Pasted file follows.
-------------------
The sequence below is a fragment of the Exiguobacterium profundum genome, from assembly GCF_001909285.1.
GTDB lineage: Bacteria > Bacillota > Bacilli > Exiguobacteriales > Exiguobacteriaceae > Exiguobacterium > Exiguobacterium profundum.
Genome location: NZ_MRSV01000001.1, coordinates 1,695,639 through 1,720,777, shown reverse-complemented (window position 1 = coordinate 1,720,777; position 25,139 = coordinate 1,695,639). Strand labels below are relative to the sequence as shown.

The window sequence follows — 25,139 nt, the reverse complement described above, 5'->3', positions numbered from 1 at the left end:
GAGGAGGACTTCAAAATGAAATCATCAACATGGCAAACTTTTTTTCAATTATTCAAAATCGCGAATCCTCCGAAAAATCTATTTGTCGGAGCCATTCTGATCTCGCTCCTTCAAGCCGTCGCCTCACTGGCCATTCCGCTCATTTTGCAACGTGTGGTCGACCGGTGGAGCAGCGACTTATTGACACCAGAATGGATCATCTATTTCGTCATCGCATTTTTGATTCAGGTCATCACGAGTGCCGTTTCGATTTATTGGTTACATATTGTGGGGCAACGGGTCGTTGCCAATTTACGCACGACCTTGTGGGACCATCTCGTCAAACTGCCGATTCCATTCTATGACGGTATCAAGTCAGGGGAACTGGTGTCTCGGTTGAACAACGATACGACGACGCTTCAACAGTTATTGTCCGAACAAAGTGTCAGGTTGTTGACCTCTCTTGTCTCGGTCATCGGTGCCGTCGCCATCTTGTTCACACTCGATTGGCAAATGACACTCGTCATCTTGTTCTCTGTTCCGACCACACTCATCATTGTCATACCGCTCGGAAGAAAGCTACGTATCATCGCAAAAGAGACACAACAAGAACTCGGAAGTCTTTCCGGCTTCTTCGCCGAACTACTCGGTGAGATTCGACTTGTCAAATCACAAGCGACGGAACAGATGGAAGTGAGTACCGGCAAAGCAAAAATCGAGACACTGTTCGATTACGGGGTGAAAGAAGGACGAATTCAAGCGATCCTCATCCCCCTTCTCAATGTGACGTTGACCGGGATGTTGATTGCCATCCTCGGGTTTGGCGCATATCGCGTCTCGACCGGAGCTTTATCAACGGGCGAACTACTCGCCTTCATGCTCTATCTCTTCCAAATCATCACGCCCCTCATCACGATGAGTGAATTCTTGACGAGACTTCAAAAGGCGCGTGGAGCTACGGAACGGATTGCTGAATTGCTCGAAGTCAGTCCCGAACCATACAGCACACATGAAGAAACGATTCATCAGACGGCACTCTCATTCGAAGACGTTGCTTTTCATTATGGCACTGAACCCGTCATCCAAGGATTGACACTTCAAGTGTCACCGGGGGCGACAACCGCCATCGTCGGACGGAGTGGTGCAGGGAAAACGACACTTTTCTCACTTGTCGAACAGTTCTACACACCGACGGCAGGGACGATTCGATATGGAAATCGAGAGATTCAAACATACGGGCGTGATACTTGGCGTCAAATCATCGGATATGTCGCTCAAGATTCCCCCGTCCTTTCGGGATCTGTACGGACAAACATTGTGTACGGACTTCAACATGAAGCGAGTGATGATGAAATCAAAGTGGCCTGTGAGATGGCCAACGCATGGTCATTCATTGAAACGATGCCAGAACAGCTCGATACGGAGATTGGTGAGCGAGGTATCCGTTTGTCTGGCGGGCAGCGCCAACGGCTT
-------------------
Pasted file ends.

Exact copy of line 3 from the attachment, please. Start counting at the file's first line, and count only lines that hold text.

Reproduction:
Genome location: NZ_MRSV01000001.1, coordinates 1,695,639 through 1,720,777, shown reverse-complemented (window position 1 = coordinate 1,720,777; position 25,139 = coordinate 1,695,639). Strand labels below are relative to the sequence as shown.